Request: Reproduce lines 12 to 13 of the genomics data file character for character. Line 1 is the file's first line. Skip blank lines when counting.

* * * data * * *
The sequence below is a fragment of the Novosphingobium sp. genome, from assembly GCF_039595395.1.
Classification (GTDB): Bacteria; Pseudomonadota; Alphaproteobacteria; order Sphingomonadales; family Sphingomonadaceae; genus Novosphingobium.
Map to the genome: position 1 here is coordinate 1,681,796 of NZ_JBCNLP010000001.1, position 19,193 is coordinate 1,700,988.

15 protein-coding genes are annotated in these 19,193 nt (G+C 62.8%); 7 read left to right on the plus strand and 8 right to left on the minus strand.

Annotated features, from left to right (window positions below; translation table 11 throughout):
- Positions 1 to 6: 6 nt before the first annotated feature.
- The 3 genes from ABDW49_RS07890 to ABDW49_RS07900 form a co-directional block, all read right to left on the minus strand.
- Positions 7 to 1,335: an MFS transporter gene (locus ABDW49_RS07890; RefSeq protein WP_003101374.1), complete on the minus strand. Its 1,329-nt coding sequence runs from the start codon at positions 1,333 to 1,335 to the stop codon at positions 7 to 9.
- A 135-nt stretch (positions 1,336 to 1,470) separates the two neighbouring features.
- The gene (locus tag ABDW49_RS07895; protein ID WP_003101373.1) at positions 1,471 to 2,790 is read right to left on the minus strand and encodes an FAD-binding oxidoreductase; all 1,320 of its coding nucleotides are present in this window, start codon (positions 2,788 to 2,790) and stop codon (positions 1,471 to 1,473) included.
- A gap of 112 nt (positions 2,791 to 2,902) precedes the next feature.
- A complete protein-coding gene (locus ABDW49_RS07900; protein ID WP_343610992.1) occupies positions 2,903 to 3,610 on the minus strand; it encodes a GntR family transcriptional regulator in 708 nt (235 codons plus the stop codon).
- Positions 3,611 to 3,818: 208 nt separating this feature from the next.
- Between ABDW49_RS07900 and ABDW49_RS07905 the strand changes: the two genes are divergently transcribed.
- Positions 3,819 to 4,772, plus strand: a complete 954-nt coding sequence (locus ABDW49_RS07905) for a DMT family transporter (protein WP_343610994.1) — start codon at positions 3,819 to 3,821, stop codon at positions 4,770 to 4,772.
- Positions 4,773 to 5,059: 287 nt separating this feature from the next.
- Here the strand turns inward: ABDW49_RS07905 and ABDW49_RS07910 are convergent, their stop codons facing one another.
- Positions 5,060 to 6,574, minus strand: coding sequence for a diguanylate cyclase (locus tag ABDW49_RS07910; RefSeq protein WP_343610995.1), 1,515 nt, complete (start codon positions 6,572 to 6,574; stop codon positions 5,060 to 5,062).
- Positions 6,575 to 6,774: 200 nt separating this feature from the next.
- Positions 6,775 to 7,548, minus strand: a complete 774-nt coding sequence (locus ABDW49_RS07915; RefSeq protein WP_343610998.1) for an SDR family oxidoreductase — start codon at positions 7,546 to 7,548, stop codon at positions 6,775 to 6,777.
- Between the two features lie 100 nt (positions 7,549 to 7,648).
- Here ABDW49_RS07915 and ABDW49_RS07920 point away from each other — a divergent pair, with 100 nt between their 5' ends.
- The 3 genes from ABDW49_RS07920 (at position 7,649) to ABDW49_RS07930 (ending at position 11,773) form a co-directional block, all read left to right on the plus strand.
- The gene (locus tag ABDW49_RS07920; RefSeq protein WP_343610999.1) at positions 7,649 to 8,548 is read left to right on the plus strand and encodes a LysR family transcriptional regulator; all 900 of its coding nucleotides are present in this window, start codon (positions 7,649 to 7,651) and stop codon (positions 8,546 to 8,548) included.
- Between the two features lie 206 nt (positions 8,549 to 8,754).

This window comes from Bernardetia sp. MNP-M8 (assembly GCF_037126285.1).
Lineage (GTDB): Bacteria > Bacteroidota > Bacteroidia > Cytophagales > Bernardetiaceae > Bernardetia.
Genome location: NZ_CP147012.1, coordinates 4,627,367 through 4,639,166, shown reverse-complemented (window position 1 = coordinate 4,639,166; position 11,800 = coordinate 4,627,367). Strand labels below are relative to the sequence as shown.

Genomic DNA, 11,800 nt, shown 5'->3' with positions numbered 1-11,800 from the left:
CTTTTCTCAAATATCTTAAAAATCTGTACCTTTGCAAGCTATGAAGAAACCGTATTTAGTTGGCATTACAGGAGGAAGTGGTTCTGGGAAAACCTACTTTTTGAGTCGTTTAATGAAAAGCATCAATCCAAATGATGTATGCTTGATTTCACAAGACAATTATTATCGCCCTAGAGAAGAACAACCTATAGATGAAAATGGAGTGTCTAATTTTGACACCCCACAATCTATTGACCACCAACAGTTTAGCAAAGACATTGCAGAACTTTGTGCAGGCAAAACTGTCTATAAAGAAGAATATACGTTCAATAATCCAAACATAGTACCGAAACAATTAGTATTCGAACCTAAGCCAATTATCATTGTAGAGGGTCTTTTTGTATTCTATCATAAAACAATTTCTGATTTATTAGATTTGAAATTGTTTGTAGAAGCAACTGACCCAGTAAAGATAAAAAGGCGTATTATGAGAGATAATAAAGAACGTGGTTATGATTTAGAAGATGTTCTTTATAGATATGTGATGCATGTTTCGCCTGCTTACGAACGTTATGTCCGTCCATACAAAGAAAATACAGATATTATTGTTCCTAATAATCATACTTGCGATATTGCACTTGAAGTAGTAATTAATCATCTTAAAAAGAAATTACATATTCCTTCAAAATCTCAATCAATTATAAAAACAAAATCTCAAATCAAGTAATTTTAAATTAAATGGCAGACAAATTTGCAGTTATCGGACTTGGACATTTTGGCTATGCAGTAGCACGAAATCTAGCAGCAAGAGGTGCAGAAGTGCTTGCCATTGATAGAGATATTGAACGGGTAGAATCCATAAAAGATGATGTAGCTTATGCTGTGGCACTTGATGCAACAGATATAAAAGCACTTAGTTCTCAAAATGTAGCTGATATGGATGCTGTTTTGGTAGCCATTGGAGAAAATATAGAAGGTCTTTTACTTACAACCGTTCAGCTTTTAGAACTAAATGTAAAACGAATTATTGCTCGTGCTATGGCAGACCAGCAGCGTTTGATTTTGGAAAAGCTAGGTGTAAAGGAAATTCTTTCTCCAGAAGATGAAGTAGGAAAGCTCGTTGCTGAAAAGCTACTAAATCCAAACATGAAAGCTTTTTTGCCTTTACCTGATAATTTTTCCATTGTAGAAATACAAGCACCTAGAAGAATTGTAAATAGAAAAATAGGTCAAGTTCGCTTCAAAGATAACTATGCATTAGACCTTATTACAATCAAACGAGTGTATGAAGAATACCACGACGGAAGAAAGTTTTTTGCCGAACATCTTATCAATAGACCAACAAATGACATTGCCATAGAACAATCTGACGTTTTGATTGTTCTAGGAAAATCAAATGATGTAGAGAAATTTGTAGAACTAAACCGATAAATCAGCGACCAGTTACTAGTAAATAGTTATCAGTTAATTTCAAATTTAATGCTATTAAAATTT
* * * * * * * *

- A complete protein-coding gene (locus ABDW49_RS07900; protein ID WP_343610992.1) occupies positions 2,903 to 3,610 on the minus strand; it encodes a GntR family transcriptional regulator in 708 nt (235 codons plus the stop codon).
- Positions 3,611 to 3,818: 208 nt separating this feature from the next.